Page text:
Well, yes, it's like Roundup, but a more pure form. Roundup is actually a watered down version of the chemicals they're using. They're using a lot of restricted chemicals in large amounts. They've already admitted to using 18 tons of restricted chemicals a year. For a small island like this, that's pretty detrimental to the health of the island.

Fight-wise, do you have anything coming up?
We're looking to maybe be the main event for King of the Cage, which is coming to Hawaii in October. So that might be our next fight. Not sure who I would be fighting. We haven't committed to anything. I'm just coming off an injury so I'm just getting back in the gym. I tore my MCL. I've just been taking it easy for a few months. I didn't get surgery. I don't even have insurance, so I just looked up my symptoms. Going by feeling and research, I've been just sort of rehabbing on my own.

Do you think you're done with competitive surfing?
It's hard to say. After I fell off the tour, I never really wanted to surf another contest again in my life. When I see the Triple Crown sometimes I really want to do it. But that's about all, unless I got in some specialty event. I still surf for Oakley and I actually just got a job -- kind of their head honcho at the Oakley house all winter -- keep everyone in check and spreading aloha.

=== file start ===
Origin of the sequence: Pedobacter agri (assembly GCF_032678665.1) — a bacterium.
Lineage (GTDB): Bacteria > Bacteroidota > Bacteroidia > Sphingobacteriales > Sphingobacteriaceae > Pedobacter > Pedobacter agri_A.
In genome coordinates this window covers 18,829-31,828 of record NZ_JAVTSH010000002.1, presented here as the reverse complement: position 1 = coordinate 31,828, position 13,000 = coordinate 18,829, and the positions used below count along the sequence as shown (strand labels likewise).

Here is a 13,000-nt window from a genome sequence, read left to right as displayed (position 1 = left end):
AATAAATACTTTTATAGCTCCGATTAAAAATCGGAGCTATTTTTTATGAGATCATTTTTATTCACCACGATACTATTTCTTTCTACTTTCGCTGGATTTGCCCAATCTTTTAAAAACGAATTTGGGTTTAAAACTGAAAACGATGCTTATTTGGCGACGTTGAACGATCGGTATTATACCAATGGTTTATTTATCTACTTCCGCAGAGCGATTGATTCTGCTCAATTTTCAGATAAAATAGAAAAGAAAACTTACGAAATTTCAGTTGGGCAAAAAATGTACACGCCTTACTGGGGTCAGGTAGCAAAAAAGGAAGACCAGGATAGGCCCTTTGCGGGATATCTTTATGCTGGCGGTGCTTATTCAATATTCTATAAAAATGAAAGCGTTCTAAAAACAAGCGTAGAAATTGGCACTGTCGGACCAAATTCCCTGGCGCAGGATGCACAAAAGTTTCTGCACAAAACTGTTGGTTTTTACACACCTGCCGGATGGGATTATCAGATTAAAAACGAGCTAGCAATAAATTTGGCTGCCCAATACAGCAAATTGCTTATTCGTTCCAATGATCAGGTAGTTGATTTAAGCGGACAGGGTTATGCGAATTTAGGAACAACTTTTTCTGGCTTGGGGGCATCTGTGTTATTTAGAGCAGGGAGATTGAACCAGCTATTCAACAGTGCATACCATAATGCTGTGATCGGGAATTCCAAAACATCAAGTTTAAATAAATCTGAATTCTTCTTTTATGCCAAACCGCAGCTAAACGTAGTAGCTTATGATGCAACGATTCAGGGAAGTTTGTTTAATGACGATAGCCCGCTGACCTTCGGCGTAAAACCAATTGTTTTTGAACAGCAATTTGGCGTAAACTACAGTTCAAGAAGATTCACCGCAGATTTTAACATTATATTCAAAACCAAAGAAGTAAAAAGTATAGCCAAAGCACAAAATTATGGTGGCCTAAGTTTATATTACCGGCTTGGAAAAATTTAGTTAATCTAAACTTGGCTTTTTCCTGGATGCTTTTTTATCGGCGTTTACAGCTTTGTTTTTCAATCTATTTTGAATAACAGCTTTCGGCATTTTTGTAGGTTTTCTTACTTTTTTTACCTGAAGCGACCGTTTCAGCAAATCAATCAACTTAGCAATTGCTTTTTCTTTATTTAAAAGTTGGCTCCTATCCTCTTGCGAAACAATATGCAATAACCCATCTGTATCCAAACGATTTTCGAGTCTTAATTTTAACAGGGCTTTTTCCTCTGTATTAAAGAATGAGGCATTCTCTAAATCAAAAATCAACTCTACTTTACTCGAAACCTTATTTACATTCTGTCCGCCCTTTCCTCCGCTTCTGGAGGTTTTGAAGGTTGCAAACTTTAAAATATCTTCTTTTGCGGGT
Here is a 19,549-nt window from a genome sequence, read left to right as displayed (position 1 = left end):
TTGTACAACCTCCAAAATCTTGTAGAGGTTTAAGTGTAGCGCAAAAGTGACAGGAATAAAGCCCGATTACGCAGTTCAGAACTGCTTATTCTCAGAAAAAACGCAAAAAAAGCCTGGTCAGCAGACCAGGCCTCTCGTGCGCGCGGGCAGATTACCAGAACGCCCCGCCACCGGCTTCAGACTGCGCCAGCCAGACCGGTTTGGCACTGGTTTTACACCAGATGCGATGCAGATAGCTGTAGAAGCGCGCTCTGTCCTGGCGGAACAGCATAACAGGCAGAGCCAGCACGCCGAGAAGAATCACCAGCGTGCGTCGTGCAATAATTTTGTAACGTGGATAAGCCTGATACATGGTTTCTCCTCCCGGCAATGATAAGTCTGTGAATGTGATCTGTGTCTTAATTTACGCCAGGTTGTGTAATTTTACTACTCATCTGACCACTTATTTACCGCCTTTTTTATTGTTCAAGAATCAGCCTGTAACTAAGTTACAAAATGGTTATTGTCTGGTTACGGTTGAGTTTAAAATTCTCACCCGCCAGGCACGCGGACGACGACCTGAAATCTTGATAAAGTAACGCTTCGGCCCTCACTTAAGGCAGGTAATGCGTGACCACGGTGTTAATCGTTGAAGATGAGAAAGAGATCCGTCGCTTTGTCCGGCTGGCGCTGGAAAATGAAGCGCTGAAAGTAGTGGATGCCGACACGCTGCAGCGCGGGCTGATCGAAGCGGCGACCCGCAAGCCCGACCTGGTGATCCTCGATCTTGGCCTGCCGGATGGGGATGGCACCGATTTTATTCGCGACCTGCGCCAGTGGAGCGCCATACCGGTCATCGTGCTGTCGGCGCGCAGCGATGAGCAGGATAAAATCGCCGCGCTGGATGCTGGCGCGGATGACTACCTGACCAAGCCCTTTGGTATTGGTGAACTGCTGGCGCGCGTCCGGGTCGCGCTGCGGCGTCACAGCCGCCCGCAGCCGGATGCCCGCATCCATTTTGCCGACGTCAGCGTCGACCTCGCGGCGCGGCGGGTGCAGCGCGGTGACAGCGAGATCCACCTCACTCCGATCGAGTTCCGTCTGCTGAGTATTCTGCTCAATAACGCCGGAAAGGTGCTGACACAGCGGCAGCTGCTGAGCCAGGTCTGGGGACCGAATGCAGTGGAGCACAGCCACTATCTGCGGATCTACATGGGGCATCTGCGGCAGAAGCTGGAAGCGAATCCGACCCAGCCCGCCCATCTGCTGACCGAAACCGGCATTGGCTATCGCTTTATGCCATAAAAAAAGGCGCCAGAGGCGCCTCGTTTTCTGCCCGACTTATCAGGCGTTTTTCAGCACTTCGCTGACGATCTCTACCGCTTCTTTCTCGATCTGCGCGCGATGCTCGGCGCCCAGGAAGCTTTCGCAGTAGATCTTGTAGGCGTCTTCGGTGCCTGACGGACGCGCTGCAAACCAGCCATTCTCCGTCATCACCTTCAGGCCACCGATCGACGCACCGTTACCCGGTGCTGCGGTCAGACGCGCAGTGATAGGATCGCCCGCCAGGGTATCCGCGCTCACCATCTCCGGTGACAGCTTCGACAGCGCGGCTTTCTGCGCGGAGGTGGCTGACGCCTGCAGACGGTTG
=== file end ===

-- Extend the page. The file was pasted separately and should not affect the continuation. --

Explain the recent battles.
GMOs are Genetically Modified Organisms. They're a type seed where the genes have been scientifically enhanced. So the reason people are so against it is that the gene these companies have put in the plant are toxic. What a biotoxin does is it kills a bug. When a bug eats a plant and the biotoxic gene, they pretty much implode and poop their whole stomach out and die right there. Basically, we're giant bugs. That's why it's so dangerous to eat GMOs. In a lot of places, people are fighting for the labeling of genetically modified food. But what we're fighting against is the chemical testing on our islands. These are the biggest chemical companies in the world that are hiding behind agriculture. Out front they say they're seed companies, but behind the closed door, they're actually chemical companies.

Who are the companies?
The big six are Monsanto, Dupont/Pioneer, Dow, Syngenta, BASF and Bayer.

And this isn't something you just started to realize. This is something you've been at for a while, right?
I've been learning about it for about six years. I never really expected to be an activist ever in my life. The seed was planted in my head on this issue. I started learning more and started getting so disgusted and pissed off that this was going on. I felt like I knew enough, and I had had enough that it was time to start spreading the word.

Tell me what you feel like you've gained.